For help on how to follow a comic title,
We drown in facts and information, but still no action on so many issues.
I’m not sure Markstein understands capitalism.
Need an accent ague and an accent grave over the ‘e’ and the ‘a’ in “deja”. But, nice hat.
I’ll take a screenshot of that second panel for its hyperrealistic features.
A bit of the pot and the kettle here.
China does have voters on the local level. Like China, however, the United States also does not have voters on the national level, unless the electoral college counts as voters. I thought this latter point was learned when the elected president loses the “popular” vote, but still wins the presidency. One key difference to the systems, I think, is that anyone can run for president in the United States (like Trump), which is somehow considered to be a good thing.
That’s the power of definition. I have to struggle to teach kids this power, and here’s an adult who also just doesn’t get how words work. John Locke, for one among many, notes that words are signifiers for simple ideas (cats, tables, trees) and complex ideas (democracy, justice, virtue), the latter of which require definition by each individual. Infrastructure is a complex idea, so needs to be defined.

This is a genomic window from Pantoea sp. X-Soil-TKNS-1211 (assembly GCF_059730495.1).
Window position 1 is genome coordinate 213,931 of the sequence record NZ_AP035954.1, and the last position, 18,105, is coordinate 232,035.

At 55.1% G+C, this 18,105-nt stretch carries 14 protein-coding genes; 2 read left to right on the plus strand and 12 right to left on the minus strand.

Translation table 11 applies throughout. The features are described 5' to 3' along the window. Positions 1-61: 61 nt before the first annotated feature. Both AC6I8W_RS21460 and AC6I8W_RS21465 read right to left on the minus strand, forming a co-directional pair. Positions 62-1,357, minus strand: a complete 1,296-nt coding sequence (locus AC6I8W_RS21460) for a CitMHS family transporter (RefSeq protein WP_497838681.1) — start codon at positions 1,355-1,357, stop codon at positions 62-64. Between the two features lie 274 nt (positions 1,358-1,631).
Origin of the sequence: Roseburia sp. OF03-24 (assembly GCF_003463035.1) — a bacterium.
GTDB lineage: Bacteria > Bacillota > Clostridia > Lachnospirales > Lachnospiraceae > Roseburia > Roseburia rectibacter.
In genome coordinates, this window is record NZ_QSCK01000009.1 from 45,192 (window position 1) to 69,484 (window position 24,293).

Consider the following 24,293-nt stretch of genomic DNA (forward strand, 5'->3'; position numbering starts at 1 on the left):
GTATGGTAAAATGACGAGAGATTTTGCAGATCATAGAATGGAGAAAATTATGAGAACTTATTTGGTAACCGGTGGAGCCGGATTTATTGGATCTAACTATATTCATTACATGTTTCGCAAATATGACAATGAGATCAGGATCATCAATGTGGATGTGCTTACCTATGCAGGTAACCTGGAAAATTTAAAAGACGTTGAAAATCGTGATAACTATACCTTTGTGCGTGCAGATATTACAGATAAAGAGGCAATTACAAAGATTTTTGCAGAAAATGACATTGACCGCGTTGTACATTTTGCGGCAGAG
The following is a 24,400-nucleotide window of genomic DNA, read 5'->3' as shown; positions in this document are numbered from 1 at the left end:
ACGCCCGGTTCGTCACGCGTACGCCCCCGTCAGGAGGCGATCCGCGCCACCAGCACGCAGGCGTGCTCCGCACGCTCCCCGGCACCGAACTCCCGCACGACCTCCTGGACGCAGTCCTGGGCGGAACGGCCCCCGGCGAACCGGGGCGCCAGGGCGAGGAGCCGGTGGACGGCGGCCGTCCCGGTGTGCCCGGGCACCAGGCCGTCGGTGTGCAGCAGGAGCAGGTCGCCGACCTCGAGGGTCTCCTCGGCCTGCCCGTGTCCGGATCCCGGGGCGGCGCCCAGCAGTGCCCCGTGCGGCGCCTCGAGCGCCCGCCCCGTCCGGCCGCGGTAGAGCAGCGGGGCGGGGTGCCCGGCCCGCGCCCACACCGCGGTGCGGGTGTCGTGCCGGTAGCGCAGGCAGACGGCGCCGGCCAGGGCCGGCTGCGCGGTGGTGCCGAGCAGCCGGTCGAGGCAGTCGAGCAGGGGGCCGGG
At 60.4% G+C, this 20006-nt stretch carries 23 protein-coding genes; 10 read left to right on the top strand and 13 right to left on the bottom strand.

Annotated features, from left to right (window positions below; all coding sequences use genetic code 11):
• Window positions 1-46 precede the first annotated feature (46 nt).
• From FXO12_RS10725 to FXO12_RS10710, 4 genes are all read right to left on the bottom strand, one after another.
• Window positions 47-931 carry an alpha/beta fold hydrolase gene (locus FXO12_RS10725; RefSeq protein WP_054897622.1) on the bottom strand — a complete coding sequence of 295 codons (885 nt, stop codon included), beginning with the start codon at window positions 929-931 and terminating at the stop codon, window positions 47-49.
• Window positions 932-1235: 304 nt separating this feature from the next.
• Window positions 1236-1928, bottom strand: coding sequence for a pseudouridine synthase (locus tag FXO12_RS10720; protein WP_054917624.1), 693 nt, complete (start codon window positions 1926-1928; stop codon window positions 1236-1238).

Living in China, I’ve had a different experience. I disagree about the average human statement. Seems to me that we are products of our cultures. The individualism of the west has gotten a bit out of hand, I think. Asian countries are a bit more community- and family-oriented on the whole and that seems to make a big difference. Here in Shanghai, if you go on the metro, for example, every one is wearing their mask as the rules indicate. When we had the quarantine, every one abided by the rules.